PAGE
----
I have a refrigerator stored in my garage. It can only be on one wall. The receptacle is on an adjacent wall. Maybe 15 feet away. The fridge tag lists 4.5 amps 115V source and single phase. Garage/Den breaker switch is a 15 amp. The dedicated kitchen refrigerator/GFI breaker switch is 20 amp. My first thought is to use a 10 or 12 gauge extension cord. Would this be OK? My second thought is to run surface mounted EMT conduit and a metal receptacle box to the wall by the fridge. Any thoughts on these two options?

  • Is the existing receptacle surface-mounted or flush-mounted? – ThreePhaseEel Aug 8 '20 at 14:36
  • Its a standard wall flush mount. I just found out there is a garage heater on a dedicated circuit. Breaker switch to garage heater is a dual 30 amp. Piping is coming from nreaker box to above work table to a on/off switch box. Not flushed. Pipe then goes from on/off box up to heater near ceiling. Maybe I can remove on/off switchbox to heater and replace it with power receptacle box. I would still need to use an ext cord. Or run the pipe to refrigerator wall, so I dont need an ext cord. – Don Noll Aug 9 '20 at 19:53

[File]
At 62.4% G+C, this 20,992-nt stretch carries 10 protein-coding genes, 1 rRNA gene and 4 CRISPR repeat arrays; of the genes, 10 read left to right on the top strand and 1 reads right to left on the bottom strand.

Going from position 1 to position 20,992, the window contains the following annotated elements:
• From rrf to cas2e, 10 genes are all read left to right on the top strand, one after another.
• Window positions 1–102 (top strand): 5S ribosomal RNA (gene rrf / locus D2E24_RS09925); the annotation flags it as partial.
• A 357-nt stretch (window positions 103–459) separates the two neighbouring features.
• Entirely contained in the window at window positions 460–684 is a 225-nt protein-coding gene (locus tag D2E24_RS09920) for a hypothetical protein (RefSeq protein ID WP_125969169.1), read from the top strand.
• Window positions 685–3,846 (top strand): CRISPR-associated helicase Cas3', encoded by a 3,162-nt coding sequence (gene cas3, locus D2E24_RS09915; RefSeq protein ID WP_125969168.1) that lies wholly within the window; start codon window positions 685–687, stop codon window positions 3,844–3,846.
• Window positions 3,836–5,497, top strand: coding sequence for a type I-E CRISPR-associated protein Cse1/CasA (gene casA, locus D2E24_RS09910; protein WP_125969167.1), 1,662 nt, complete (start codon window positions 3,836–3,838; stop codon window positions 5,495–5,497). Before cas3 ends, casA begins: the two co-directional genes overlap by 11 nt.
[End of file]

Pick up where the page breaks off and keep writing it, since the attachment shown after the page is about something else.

To be correct, I'll just about guarantee that using an extension cord would be a violation of the refrigerator instructions, and violating the instructions for a device is a code violation.

Running surface mount EMT is a pretty simple job.


I'd use a surface raceway for this job

This sort of branch-circuit extension job sounds like something that'd be trivial to do using home-store-special 500-series Wiremold or equivalent surface metallic raceway, with a a few 14AWG THHNs run inside it and a single 15A receptacle at the far end for the garage fridge. You can either have a receptacle (even a GFCI) at the starting point, or simply turn it into a pure junction box instead using a blank cover plate.

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